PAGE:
Greek PM Papademos at IMF’s door to secure swap agreement
The International Monetary Fund’s (IMF) Mission Chief to Greece Poul Thomsen (front) leaves the parliament building after his meeting with former prime minister George Papandreou in Athens Nov 19, 2011. REUTERS photoGreek Prime Minister Lucas Papademos promised that a debt swap would be clinched in time and dispatched senior officials to Washington yesterday to break a deadlock in talks that has prompted new fears of a disorderly default.
Athens needs a deal with the private sector, the EU and the International Monetary Fund (IMF) to avoid going bankrupt when 14.5 billion euros of bond redemptions fall due in late March. Talks with its creditor banks broke down without an agreement on Friday.
A leading representative for the creditors said Athens was not the problem in the talks, suggesting the issue lay with terms insisted on by foreign lenders keeping Greece afloat with aid.
The head of Greece’s debt agency and a senior adviser traveled yesterday to Washington to meet IMF officials, a government source said, and Athens put a brave face on the standoff.
“There is a little pause in these discussions. But I am confident that they will continue and we will reach an agreement that is mutually acceptable in time,” Papademos said according to a transcript of an interview with CNBC.
Under the bailout terms agreed in October, Greek privately-held debt would be reduced by half so that, together with structural reforms, the overall debt to GDP ratio of Greece would fall to 120 percent in 2020 from 160 percent now.
Inspectors from the EU, the IMF and the European Central Bank, due in Athens today for talks on a second, 130-billion-euro bailout, have warned they need the deal with the private sector to achieve that goal before they agree to give more aid.
Papademos said talks on these two processes must be completed over the next two to three weeks. “I think the conditions are in place in order to do so,” he told the broadcaster.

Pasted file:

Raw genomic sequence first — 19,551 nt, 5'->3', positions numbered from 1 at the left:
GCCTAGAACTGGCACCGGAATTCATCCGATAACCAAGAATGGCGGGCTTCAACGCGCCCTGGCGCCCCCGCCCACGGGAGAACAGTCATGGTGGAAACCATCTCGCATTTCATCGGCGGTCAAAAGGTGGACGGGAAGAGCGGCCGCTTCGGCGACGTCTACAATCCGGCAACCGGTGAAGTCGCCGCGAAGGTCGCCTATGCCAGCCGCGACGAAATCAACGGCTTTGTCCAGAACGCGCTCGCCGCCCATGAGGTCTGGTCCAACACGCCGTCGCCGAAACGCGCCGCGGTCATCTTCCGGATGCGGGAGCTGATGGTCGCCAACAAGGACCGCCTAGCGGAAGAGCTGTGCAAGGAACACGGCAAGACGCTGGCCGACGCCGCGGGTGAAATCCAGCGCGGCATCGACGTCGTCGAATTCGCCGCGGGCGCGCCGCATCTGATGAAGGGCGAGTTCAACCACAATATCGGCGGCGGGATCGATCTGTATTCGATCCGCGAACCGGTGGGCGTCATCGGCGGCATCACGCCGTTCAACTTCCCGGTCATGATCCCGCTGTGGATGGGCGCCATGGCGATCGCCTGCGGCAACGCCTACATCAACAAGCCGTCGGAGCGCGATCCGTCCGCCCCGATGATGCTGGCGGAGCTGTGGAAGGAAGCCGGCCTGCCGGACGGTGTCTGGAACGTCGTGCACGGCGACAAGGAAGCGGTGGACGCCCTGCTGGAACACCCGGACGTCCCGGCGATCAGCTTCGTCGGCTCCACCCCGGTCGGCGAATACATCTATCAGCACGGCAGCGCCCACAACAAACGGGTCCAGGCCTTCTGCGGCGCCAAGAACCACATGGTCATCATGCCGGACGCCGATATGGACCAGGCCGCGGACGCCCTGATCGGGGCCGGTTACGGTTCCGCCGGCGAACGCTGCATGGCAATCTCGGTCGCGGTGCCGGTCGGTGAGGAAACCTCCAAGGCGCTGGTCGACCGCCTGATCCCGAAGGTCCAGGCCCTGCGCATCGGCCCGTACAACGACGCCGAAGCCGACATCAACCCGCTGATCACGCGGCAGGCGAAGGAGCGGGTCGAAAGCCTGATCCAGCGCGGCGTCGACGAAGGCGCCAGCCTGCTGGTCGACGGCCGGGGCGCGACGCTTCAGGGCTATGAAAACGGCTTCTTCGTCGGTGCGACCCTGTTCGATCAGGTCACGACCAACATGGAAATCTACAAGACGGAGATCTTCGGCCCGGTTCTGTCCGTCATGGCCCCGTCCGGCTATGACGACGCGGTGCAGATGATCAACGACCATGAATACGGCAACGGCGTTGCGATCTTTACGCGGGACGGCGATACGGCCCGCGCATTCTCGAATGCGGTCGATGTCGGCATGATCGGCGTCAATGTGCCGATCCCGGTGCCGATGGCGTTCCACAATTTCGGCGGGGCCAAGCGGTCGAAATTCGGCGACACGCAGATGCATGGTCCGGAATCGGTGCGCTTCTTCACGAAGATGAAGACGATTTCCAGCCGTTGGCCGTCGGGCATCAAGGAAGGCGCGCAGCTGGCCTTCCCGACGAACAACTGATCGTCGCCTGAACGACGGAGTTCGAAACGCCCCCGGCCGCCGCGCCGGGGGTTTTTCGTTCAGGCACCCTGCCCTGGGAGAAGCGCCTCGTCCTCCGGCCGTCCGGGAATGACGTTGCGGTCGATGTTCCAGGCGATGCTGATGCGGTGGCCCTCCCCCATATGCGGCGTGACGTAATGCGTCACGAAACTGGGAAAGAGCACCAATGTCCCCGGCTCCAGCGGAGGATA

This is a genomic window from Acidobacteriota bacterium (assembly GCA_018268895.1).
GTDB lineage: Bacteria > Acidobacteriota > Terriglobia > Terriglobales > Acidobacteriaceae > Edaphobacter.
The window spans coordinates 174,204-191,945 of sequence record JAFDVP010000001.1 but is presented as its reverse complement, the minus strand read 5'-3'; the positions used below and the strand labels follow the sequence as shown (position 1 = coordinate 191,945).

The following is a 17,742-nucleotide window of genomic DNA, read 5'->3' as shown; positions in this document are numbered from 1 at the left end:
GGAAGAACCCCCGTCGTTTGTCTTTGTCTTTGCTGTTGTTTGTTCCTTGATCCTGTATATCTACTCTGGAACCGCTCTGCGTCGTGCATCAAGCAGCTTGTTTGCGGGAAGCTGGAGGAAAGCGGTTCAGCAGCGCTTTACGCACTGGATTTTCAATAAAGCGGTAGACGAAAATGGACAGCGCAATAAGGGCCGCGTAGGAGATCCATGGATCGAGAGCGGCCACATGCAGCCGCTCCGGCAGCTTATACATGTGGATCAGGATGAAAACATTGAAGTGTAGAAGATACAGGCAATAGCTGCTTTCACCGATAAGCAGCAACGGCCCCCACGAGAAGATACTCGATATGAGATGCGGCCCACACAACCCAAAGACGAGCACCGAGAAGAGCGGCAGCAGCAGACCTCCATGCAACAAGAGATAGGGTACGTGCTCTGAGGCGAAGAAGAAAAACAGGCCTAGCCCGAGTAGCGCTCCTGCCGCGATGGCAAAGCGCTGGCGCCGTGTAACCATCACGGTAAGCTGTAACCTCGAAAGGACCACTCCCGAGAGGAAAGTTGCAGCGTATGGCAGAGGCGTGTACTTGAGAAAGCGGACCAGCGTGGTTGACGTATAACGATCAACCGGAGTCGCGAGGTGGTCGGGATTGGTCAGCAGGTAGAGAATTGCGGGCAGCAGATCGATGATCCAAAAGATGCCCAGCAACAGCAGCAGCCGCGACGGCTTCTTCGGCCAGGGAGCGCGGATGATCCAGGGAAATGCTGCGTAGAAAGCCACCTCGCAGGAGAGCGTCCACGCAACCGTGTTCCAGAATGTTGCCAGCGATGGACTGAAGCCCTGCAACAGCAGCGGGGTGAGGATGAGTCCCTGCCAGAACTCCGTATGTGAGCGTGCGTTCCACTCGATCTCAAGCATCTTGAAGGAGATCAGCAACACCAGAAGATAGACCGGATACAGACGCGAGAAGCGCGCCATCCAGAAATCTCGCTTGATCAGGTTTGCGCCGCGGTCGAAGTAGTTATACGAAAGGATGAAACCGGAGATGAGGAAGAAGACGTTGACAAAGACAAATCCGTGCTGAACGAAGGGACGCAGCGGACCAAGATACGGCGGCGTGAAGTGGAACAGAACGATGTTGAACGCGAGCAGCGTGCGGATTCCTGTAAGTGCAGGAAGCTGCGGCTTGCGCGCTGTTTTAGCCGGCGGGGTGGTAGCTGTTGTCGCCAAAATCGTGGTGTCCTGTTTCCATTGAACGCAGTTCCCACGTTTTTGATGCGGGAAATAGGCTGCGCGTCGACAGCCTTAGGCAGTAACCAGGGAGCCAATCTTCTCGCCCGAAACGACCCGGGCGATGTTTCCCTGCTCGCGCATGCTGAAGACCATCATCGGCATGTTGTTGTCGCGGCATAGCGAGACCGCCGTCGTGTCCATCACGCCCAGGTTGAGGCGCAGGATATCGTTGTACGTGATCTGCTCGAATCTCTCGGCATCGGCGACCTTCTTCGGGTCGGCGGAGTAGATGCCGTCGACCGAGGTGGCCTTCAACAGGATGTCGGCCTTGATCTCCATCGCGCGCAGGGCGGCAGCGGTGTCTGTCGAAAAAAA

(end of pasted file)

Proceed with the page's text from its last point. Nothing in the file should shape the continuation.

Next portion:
Thinly-veiled criticism of ECB
Charles Dallara, head of the Institute of International Finance (IIF) who represents Greece’s private creditors, told the Financial Times an agreement in principle was needed by the end of this week if it was to be finalized in time for the March bond redemptions.
“All the European heads of state said they wanted a deal with a 50 percent (haircut) and a voluntary agreement,” Dallara was quoted as saying. “Some of their own collaborators are not following that decision.”
Negotiations have stalled over the interest rate Greece will pay on new bonds it offers.
Greece, in its fifth year of recession, has continuously missed its fiscal targets, prompting speculation that it may need further financial support to put its debt on viable footing.
The country has repeatedly flirted with bankruptcy in recent months, with only bailout loans from European partners and the IMF agreed on condition of unpopular austerity measures keeping Greece away from a default.
Uncertainty over fixing Greece’s debt crisis is more of a threat to Europe’s stability than the downgrade on Friday of nine eurozone countries’ credit ratings by Standard & Poor’s, British finance minister George Osborne said yesterday.
The downgrades were largely expected and traders said pressure on Italian and Spanish bond yields yesterday were offset by the ECB stepping in to buy the bonds.
Bill Gross, the manager of the world’s largest bond fund PIMCO, said in a Twitter post that the Standard & Poor’s downgrade had made investors “aware” that countries can default and Greece would be the next example.